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Thursday, 21 October 2010
Page: 1185


Mr BRUCE SCOTT (9:37 AM) —I rise in relation to the downgrading of the Aramac hospital in my electorate of Maranoa. Aramac is a town north of Barcaldine, to which the Labor Party claims a birthright, and it is now in the Barcaldine Regional Council after the forced amalgamation of the wonderful councils out in central-western Queensland. That was forced on them by the Labor Party of Queensland. The amalgamation of the shire councils was bad enough news for this small community but now we have its hospital downgraded from a hospital to a primary healthcare unit. The town was notified on 23 September this year. On 16 October, just a few days ago, they were planning to celebrate the centenary of the hospital in this wonderful community of Aramac. It has been devastating news for this community. I have been to see the Minister for Health and Ageing, Nicola Roxon, and I thank her for seeing me about this issue. What I would like to see and what I know the community would like to see—and I acknowledge that for a number of years we have been unable to attract a doctor to the town—is a model developed under the multipurpose health service criteria. I know that requires a full-time doctor but let us look at a model that would fit Aramac, and I am sure it would fit many other rural communities in the future.

The Prime Minister says in this parliament she is talking about a parliament for regional Australia. Well, here is an opportunity for the Prime Minister and the government to look at how we can deal with some of these very complex and difficult issues, including that it is becoming difficult to attract doctors and professional people. We have lost 12 jobs in this small community. For instance, the police sergeant’s wife was a part-time nurse at the hospital. She has lost her job, as I understand it. There are other people in town who were part-time domestics at the hospital. They have lost their jobs. And so you start to see the slow disintegration of communities unless you put a halt to this economic rationalist approach to providing essential services in some of these communities. The Queensland minister says, ‘Oh, we can transfer these patients by paramedics by ambulance to Barcaldine,’ which is 60-odd kilometres away. Yes, you can. But on three occasions this year Aramac Creek was flooded and you could not get across it.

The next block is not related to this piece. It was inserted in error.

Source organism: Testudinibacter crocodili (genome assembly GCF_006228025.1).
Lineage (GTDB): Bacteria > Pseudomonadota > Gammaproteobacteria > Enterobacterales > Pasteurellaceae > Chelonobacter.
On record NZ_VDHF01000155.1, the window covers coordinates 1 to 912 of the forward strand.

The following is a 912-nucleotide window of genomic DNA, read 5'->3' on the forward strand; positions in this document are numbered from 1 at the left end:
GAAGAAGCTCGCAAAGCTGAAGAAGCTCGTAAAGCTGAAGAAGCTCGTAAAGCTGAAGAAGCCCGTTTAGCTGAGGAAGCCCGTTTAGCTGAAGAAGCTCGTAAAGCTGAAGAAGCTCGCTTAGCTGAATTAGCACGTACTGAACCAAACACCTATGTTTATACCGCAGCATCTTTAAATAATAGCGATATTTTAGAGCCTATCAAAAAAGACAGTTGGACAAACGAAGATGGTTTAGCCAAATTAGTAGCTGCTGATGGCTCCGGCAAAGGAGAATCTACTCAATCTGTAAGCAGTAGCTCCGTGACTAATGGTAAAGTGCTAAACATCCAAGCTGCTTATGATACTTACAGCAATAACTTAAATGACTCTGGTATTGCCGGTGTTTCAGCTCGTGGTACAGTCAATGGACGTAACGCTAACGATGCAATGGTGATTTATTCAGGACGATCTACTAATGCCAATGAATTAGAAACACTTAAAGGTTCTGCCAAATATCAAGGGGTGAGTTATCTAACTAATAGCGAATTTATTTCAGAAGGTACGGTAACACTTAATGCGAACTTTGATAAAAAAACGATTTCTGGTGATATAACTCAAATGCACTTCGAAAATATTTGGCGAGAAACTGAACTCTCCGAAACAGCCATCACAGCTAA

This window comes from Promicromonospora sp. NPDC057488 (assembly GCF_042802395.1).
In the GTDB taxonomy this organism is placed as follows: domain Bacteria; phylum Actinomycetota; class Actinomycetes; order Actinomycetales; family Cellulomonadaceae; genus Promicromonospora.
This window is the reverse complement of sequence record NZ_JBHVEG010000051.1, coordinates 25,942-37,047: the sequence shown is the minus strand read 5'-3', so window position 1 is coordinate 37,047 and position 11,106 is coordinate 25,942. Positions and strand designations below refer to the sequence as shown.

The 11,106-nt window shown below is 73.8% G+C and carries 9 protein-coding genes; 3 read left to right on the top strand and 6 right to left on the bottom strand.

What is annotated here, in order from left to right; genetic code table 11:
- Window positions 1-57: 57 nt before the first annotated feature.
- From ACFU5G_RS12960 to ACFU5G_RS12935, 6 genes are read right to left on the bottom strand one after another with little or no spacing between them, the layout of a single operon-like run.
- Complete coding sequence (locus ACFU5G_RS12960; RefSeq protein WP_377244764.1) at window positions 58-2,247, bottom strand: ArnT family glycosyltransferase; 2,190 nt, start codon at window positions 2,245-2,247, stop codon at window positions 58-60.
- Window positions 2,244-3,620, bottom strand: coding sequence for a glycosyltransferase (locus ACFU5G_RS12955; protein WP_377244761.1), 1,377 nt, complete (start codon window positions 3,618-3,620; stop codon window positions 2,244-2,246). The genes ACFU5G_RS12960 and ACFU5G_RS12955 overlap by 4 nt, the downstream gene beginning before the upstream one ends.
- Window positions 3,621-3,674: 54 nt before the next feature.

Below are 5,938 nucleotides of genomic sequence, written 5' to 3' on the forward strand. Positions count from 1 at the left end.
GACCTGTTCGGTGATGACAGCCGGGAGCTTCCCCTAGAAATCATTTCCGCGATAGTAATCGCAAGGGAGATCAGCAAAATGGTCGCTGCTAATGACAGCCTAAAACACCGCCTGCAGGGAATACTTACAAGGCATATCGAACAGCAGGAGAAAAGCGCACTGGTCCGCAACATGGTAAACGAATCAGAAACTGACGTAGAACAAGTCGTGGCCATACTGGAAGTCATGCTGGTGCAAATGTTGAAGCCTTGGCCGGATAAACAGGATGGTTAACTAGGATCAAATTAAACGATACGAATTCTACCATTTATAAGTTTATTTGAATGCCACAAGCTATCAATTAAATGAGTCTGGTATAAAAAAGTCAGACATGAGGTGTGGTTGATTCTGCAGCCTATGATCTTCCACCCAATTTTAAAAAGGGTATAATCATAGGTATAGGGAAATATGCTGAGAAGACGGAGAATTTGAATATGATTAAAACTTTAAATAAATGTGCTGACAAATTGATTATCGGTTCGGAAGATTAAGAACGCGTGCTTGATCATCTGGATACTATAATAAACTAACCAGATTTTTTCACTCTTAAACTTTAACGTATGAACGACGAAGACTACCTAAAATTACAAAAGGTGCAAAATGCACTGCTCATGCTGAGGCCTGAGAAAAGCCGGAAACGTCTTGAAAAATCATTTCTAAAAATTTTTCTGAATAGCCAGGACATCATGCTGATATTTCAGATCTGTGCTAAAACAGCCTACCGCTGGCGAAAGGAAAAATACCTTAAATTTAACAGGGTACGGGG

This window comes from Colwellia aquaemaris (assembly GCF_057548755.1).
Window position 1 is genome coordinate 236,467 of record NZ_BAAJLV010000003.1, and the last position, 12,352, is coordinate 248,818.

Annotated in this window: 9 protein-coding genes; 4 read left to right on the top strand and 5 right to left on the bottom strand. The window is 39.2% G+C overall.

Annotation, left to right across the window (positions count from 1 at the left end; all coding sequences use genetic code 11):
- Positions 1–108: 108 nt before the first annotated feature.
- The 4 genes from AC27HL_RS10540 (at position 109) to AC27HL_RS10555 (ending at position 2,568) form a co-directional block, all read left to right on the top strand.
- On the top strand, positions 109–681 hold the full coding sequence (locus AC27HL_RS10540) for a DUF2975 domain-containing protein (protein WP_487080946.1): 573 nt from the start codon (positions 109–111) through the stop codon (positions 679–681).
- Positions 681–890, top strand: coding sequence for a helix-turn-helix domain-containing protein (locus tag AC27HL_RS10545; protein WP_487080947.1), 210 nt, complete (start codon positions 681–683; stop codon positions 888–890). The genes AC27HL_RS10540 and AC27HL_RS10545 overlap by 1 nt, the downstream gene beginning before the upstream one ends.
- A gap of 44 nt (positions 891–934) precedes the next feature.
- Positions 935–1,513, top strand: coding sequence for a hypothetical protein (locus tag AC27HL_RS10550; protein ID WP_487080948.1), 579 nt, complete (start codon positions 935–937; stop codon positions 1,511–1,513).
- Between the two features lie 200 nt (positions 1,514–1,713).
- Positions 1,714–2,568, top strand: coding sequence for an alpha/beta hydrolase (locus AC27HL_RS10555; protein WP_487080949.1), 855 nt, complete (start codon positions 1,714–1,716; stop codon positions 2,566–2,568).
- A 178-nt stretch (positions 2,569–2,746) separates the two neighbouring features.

Here we have a great opportunity—and I welcomed the opportunity to meet with the federal minister last night—to deal with this issue and to try to find a model, other than the economic rationalist model, that would look after the hospital and health needs of the people of Aramac. Let us see to looking after the old people with respite beds in the hospital. Let us not close it. Let us work through this so we can save this hospital for the benefit of this small community. I am not going to give up and I hope I have got the minister onside to work with me to get a solution. (Time expired)